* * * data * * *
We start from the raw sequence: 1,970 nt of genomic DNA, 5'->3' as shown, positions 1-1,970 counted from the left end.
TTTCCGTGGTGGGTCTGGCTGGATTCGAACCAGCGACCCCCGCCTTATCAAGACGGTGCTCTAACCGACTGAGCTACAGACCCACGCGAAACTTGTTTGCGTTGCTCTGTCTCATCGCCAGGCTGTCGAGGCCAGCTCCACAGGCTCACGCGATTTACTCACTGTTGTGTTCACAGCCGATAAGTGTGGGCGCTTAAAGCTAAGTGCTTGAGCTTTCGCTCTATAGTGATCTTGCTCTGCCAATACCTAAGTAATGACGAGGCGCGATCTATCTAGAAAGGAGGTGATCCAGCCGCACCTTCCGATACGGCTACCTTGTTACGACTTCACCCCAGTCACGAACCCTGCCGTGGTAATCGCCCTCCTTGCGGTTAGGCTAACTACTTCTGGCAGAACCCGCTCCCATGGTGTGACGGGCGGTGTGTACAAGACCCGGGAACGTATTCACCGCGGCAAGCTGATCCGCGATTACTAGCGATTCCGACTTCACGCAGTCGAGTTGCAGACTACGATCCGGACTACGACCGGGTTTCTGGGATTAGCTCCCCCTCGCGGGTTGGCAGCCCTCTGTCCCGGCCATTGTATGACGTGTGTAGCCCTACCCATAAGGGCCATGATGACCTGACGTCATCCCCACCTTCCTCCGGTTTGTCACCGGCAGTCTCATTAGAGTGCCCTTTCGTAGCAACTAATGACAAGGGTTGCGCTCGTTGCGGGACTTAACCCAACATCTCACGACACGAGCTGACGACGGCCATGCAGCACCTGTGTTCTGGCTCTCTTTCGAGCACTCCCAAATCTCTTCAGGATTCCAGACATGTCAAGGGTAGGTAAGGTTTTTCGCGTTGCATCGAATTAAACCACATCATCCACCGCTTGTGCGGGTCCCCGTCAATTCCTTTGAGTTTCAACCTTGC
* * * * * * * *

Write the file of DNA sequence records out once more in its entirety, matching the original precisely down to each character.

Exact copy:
We start from the raw sequence: 1,970 nt of genomic DNA, 5'->3' as shown, positions 1-1,970 counted from the left end.
TTTCCGTGGTGGGTCTGGCTGGATTCGAACCAGCGACCCCCGCCTTATCAAGACGGTGCTCTAACCGACTGAGCTACAGACCCACGCGAAACTTGTTTGCGTTGCTCTGTCTCATCGCCAGGCTGTCGAGGCCAGCTCCACAGGCTCACGCGATTTACTCACTGTTGTGTTCACAGCCGATAAGTGTGGGCGCTTAAAGCTAAGTGCTTGAGCTTTCGCTCTATAGTGATCTTGCTCTGCCAATACCTAAGTAATGACGAGGCGCGATCTATCTAGAAAGGAGGTGATCCAGCCGCACCTTCCGATACGGCTACCTTGTTACGACTTCACCCCAGTCACGAACCCTGCCGTGGTAATCGCCCTCCTTGCGGTTAGGCTAACTACTTCTGGCAGAACCCGCTCCCATGGTGTGACGGGCGGTGTGTACAAGACCCGGGAACGTATTCACCGCGGCAAGCTGATCCGCGATTACTAGCGATTCCGACTTCACGCAGTCGAGTTGCAGACTACGATCCGGACTACGACCGGGTTTCTGGGATTAGCTCCCCCTCGCGGGTTGGCAGCCCTCTGTCCCGGCCATTGTATGACGTGTGTAGCCCTACCCATAAGGGCCATGATGACCTGACGTCATCCCCACCTTCCTCCGGTTTGTCACCGGCAGTCTCATTAGAGTGCCCTTTCGTAGCAACTAATGACAAGGGTTGCGCTCGTTGCGGGACTTAACCCAACATCTCACGACACGAGCTGACGACGGCCATGCAGCACCTGTGTTCTGGCTCTCTTTCGAGCACTCCCAAATCTCTTCAGGATTCCAGACATGTCAAGGGTAGGTAAGGTTTTTCGCGTTGCATCGAATTAAACCACATCATCCACCGCTTGTGCGGGTCCCCGTCAATTCCTTTGAGTTTCAACCTTGC